The main alien 'egg' were semi transparent like a large piece of jelly and all was made from fibrelgass, more glass than fibre so it was nearly transparent.
It was designed and made the way up that they were with the aperture which
opened by hydraulics, looking very threatening and with a visceral sound provided
by Jimmy Shields.
A detailed shot of the egg would be shot late at Bray studios when the main film was finished
|The opening of the egg starts to come alive|
He thought that if you could do it physically then do it, because you didn't need to spend a hundred thousand dollars on that movement required to show the creature was read and alive.
The character Kane is about to look in it again and inside were Ridley's hands in a pair of gloves.
He would come to call that they might have been surgical glaves but they were possibly washing up gloves.
The top of the egg opened with a hydraulic mechanism and that looked
serious because if someone put their hand in there, they could easily
Then the actor looks into the open aperture and the audience is saying "don't go there!"
|The egg opens up wide|
|Photo taken of John Hurt as Kane seeing the egg open|
|Special effects man at the based ofthe egg from beneath as the character Kane peers in|
c) Nottingham Lace
When he goes there, looks in and what the character Kane is staring inside the egg is what Ridley Scott referred to as "Nottingham Lace".
This is known to be a butcher's term for the lacy fleshy stuff also known as tripe which
they pull it off in a slaughterhouse, and it's fundamentally caul fat as found in animal stomachs such as pigs, cows, and sheep.
As nothing looked right for Ridley for the inside of the egg, he would have someone visit the meat market every morning and that person would bring white plastic buckets full of it.
He had to put on a white coat and rubber gloves when handling this stuff for every shot, feeling like a surgeon and so he just dressed the egg.
|Inflated animal intestines uncoiling|
d) Whiplash effects with animal intestine
d.i) Steam cleaned intestines for a whiplash effect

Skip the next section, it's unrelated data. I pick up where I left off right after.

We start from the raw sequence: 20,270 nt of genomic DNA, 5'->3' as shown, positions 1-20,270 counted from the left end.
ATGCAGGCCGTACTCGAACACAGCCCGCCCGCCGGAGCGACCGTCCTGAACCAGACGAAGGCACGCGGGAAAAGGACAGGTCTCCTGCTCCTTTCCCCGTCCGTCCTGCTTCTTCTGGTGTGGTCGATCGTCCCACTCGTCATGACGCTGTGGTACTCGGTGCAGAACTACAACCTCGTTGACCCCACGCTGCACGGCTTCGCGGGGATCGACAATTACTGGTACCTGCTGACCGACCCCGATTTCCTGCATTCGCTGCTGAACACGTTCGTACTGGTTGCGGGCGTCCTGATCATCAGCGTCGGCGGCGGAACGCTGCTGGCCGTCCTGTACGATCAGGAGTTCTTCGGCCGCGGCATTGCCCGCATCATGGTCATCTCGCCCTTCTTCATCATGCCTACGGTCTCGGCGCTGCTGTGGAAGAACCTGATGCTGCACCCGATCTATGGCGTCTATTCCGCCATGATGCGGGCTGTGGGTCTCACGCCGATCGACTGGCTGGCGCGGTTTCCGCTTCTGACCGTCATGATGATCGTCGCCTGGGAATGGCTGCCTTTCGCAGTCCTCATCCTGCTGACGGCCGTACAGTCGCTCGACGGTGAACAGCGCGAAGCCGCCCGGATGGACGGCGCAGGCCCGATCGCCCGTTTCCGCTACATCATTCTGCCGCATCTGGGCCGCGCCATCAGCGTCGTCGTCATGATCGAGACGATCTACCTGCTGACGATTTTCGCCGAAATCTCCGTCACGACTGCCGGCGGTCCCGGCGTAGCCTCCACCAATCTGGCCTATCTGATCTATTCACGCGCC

He couldn't find a whiplash effect of anything that was made like a hose that was delicate enough
What Ridley had seen though was pigs or sheep intestines, in this case steam cleaned and immaculate, used to make sausages which he used because it was diaphanous.
On the day they found how it whipped with an airline
So they connected over forty feet of it to an airline but deflated and coiled around the top of the opening before laying the Nottingham Lace around the inside.
They had the egg upside down on the stage for the explosion and so shot it upwards
After all the intestines and membranes were blown out. they got the rubber facehugger prop and fitted it to the glove.
Then they had a man climb up on top and thrust his hand straight down the ased of he egg and actually wrap the facehugger right around the camera lens
d.ii) Filmed in four fragments
As far as Ridley could acknowledge it was filmed in four fragments which Nicky Allder would say it was two, because it was not enough to have him look and then it explodes out at him, every moment was needed and it would be slowed down.
As soon as the airline was turned on it goes "whash!" in less than a second and perhaps in the film they stretched it to one and a half seconds.
Then it hits him.
|The facehugger mounted on a glove from the Making of Alien documentary|
|The facehugger leaps out|
|And then lands on the helmet visor|
|Photograph taken of facehugger landed on the character Kane's helmet visor|
- Ridley Scott: So,
I don't know how many minutes we are in now but nothing's happened yet.
You don't have to start rock' n' roll you know. So here's he's being
lowered into the hold really, this would be argued as the hold of the
ship. This is a combination of matt painting and hard set. I managed
to get the use of laser beam which I could spread in a thin blue
sheet which just about photographed, and underneath the laser, releasing smoke gently, so that's why it's behaving like that
on the surface as it hits the light, the sheet as I call it, of the